Continuing our discussion of Healthspan, the second of three primary focuses on Longevity Planning/Management, being May is Older Americans month, today we’ll address the role we play in living long and living well by rethinking longevity in entirely new and different ways.
Let’s start off by asking, ‘Who’s Afraid of Growing Old?’ In my speaking presentations I address this with a cover picture of Parade Magazine and a woman celebrating her 90th birthday with a little hang-gliding activity!
Clearly this visual image identifies that aging is definitely changing – which leads us to the real question, what is old? Do you have a magical number in mind? Thirty years older than you? For simplicity purposes, let’s start with the marker of ‘old’ as 65, when people are eligible for Social Security. What a lot of people don’t realize is that this marker of old was actually established in the late 1800s, Bizmark formula, when life expectancy was only 47! So when life expectancy is 47, then 65 would be considered ‘old’. But when life expectancy is pushing 80 today … how can we call 65 old?!
Secondly, there’s a huge diversity among the older adult population just like any other generation. I can introduce you to 80-year olds who act and look like their 50, and 50-year olds who look and act like their 80.
Third, there’s a huge difference between chronological age and biological age! What do I mean by that? Meaning I may meet someone in their 70s who has the biological make up of someone ten years older or ten years younger … depending upon the way they live their lives.
There’s a classic cartoon highlighting this that says, ‘If I knew I’d be living so long, I would’ve taken better care of myself!” Or as Yogi Berra use to say, ‘You can get old pretty young if you don’t take care of yourself!’
But as we addressed in my last blog, everyone always seems to want to know what the secret is to living long. Well, there really is no secret, as we discussed, but the current studies have identified that 70% of aging today is based on lifestyle, only 30% on genetics. Most people think it’s the opposite. So what this tells us is that we actually do have some control over not only how long we live – but more importantly, how well we live! It’s quality of life that matters most, to most people.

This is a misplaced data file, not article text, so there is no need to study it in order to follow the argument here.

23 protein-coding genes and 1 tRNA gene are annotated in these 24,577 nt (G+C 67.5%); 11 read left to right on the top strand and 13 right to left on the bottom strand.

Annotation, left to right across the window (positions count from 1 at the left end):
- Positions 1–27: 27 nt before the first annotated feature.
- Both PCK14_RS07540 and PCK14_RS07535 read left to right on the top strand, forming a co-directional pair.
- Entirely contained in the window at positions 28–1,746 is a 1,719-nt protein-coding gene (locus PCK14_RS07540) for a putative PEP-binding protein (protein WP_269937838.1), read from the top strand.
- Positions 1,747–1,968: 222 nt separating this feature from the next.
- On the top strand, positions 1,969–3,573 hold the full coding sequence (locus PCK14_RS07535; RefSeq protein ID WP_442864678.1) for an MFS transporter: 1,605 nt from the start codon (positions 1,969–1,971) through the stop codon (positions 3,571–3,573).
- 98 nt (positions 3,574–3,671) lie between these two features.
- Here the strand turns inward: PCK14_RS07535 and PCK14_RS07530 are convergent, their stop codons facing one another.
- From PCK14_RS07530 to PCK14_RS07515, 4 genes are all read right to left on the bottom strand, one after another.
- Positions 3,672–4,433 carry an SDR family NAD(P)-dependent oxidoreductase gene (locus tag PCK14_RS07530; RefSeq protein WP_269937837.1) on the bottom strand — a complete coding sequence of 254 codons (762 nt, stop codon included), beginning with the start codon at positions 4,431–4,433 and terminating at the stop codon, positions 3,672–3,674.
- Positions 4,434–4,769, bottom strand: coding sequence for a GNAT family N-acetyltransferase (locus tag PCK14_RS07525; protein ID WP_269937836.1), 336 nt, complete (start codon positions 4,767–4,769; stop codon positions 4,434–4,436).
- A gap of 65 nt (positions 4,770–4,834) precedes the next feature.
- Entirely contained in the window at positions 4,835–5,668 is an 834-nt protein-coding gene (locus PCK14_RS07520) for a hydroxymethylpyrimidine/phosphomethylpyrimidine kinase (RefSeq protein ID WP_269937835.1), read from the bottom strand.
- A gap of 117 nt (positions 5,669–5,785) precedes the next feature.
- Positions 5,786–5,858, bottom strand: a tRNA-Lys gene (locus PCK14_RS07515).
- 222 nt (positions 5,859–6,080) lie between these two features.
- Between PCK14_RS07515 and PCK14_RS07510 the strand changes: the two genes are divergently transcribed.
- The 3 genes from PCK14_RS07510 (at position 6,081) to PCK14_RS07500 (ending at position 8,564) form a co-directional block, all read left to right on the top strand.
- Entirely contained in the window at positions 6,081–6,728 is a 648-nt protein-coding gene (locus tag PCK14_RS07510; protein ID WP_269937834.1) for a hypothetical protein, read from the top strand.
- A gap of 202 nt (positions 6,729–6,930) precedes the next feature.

In the 30+ years I’ve spent working in this field, I’ve had the pleasure of studying this specific aspect of aging, and in the process have also had the extraordinary opportunity to meet a number of ‘super seniors’ as I call them, who are absolutely redefining what it means to grow older by both the way they think about aging and how they live their lives.
One of my all-time favorites is Bert Morrow, an 85-year old world-record hurdler who didn’t even run his first hurdle until the age of 69! And while that alone is extraordinary all in itself, what has inspired so many is that Bert says he’s actually healthier in his 80s than he ever was in his 50s and 60s – a stage in life when he admits he in fact was a physical wreck!
Seems hard to imagine that people can actually be healthier later in life than when they were younger, but through a changing mindset on aging along with a variety of lifestyle changes, Bert’s a living example and part of a growing body of evidence that supports the fact that age IS just a number – it itself, does not dictate what we can or can’t do, so don’t let it!
Part of Bert’s ‘secret’ if you will, was an adventurous spirit to try new things and his discovery of Senior Olympics where he met a whole group of people who were living the second half of life in inspiring ways! From hurdling and stretching, to inverted sit-ups, Bert is an example that it’s never too late to incorporate healthy activities into your lifestyle and benefit from them! So remember, changing thinking can change your life!